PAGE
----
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the Arizona


On December 6, 1943, the USS Boston entered the protected anchorage at Pearl Harbor for the first time.  It was a day shy of two years after the infamous sneak attack on the American fleet by Japanese carrier planes.  The men were shocked to see great ships still on their sides, still leaking oil . . .  With the help of tugboats, they slipped into their new berth  –  a spot they would have for almost two months as they trained with other ships (Task Force 58 was being born) before heading off on their long route to Japan.

The men were not prepared for the sight they encountered as the ship slipped into berth position  . . .   they were right next to the sunken Arizona  – her superstructure and big gun turrets sticking up out of the water.  A thousand dead sailors rested in the deep below-deck places underwater, from whence heavy oil constantly bubbled up.

They stayed there until January 19, 1944.

George Pitts, signalman aboard the Boston, told me this (when I asked him what he remembered about liberty leaves while they were in Pearl Harbor): Pearl Harbor was positively a Liberty Town.  It was a sailor’s haven.  Barrooms were everywhere.  Tattoo parlors were everywhere.  Club dancers everywhere.  You could get a milkshake . . . they had ice cream and stuff . . . movies . . . you could go horseback riding, which I did one day.  That was a mistake because I never knew anything about horses, and this horse knew that I didn’t know anything and he ran all over the place and I’m just holding on.  And what did he do?  he ended up running right back where he came from.  He got rid of me! (chuckles).  And of course there were recreation fields.  You could play softball which we did at times; horseshoes, etc.  There was plenty to do there.

When we first arrived, it was hard to believe two years had passed since the December 7th attack.  The Arizona was ghastly looking and some of the other ships were still half-sunk.

Unfortunately, George is recovering from a serious bout of pneumonia.  I’m told he is now resting at home.  Get well soon, George!

Happy New Year, everyone.

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Still More Cobra


(From Frank Studenski)

December 19, 1944:  This morning we met the tankers and refueled, a couple of DE’s [Destroyer Escorts] are also missing. After fueling we started looking for survivors.  Te smaller ships are picking up survivors.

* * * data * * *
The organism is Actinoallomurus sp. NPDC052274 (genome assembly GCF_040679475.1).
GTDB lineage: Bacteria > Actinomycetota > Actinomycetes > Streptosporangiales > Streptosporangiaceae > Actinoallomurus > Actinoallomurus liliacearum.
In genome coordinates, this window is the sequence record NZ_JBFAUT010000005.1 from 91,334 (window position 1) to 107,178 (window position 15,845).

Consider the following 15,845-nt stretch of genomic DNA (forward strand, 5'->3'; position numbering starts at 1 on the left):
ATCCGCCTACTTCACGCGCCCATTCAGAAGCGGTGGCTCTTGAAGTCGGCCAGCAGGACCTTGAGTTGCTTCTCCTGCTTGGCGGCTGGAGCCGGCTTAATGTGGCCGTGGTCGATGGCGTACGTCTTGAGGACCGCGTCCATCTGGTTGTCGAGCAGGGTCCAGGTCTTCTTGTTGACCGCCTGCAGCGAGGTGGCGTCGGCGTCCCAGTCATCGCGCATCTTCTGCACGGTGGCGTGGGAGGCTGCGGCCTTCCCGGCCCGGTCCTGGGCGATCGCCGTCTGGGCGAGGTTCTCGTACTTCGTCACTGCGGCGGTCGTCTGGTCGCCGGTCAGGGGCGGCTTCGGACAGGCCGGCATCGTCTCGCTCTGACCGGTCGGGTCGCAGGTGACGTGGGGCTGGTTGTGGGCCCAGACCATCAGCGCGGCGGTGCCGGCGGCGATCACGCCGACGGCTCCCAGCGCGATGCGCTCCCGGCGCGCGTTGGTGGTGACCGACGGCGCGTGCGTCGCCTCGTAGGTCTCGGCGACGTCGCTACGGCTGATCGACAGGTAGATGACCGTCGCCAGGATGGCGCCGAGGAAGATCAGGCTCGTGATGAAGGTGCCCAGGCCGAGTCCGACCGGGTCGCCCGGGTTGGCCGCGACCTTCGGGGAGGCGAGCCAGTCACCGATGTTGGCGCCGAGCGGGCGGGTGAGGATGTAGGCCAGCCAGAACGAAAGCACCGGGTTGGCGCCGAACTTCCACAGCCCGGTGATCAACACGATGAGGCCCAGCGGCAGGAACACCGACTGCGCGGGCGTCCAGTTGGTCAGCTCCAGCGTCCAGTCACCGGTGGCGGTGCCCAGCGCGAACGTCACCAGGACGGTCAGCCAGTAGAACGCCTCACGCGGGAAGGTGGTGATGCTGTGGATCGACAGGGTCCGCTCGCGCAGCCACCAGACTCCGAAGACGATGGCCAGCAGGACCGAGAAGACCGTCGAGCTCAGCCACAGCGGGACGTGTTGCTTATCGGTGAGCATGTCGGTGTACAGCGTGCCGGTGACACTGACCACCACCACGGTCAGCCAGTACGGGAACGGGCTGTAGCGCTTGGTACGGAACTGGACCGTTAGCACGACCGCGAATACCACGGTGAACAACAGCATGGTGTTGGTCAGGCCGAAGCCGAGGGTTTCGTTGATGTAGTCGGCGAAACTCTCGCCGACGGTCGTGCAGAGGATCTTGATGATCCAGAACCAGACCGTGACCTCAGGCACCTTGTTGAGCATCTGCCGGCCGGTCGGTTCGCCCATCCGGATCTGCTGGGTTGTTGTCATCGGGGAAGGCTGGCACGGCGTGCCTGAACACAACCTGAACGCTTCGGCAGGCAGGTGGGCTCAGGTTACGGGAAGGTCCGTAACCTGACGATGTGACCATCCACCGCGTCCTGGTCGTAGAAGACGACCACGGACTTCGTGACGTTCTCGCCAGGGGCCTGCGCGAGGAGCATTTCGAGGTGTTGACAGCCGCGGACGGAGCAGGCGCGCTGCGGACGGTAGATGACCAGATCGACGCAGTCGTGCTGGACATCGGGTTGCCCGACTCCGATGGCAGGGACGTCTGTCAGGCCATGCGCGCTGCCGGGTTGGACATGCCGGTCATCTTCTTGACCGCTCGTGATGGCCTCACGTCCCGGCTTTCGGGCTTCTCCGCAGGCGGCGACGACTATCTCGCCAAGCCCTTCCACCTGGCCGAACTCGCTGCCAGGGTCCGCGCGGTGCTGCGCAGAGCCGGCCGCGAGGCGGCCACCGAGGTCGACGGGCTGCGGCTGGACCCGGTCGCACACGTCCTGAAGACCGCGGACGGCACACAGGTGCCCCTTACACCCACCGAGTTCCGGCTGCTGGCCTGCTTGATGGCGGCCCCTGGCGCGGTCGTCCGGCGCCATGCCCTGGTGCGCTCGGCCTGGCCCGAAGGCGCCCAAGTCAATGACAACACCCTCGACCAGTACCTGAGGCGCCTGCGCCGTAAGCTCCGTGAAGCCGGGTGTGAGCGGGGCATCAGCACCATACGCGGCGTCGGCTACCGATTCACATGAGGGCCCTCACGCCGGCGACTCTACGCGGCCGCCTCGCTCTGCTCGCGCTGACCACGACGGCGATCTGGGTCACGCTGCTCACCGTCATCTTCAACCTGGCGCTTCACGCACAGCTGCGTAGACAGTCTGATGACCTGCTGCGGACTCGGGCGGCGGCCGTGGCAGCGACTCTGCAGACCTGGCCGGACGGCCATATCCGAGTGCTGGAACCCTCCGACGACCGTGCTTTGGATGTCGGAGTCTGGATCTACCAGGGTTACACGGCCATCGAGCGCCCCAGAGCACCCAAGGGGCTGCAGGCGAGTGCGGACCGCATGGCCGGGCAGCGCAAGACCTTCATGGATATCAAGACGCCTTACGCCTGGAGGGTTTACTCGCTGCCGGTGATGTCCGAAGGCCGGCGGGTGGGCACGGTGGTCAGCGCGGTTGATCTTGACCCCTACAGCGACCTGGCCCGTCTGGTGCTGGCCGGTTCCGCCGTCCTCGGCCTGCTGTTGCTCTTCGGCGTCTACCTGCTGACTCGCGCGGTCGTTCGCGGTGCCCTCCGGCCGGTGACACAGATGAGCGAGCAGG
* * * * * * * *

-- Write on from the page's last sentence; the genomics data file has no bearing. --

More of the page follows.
December 20, 1944:  This morning we are back in the area where the ships were lost.  The carriers are launching planes for an extensive search of the area.  This morning one of the planes from the Yorktown reporting three destroyers about 80 miles south of us.  Two of the destroyers are dead in the water and the other is making about five knots.  Another destroyer has been reported lost, the Monaghan.  planes continue to search the area.  Tonight we are heading back to Luzon for a one day strike, before going back to port.  During the night orders were cancelled, on account of bad weather, the typhoon was just ahead of us.  We are heading back to Ulithi, we will be in port for Christmas.

Julian Goldstein (from Baked Beans Vol. 2):

We’re going along and the ship is going up and down.  At some point in this horrific storm, I looked over the side and there was this destroyer, this one destroyer, and it was going up and down and I watched it.  All of a sudden, it went up, then it went down and it disappeared.

That brought a nightmare to me.  When I first got married . . . ‘course I lost my wife just six years ago . . . she used to shake me out of some horrible dreams.  I used to shout out in  my sleep.  Occasionally, I recall it.  Even now, I sometimes wake up from a horrible dream  –  no, a nightmare is what it is.  I sometimes see it happening in my dreams.  I finally have gotten over it after all these years, without any medical help.

Joseph Pulaski (from Baked Beans Vol. 2):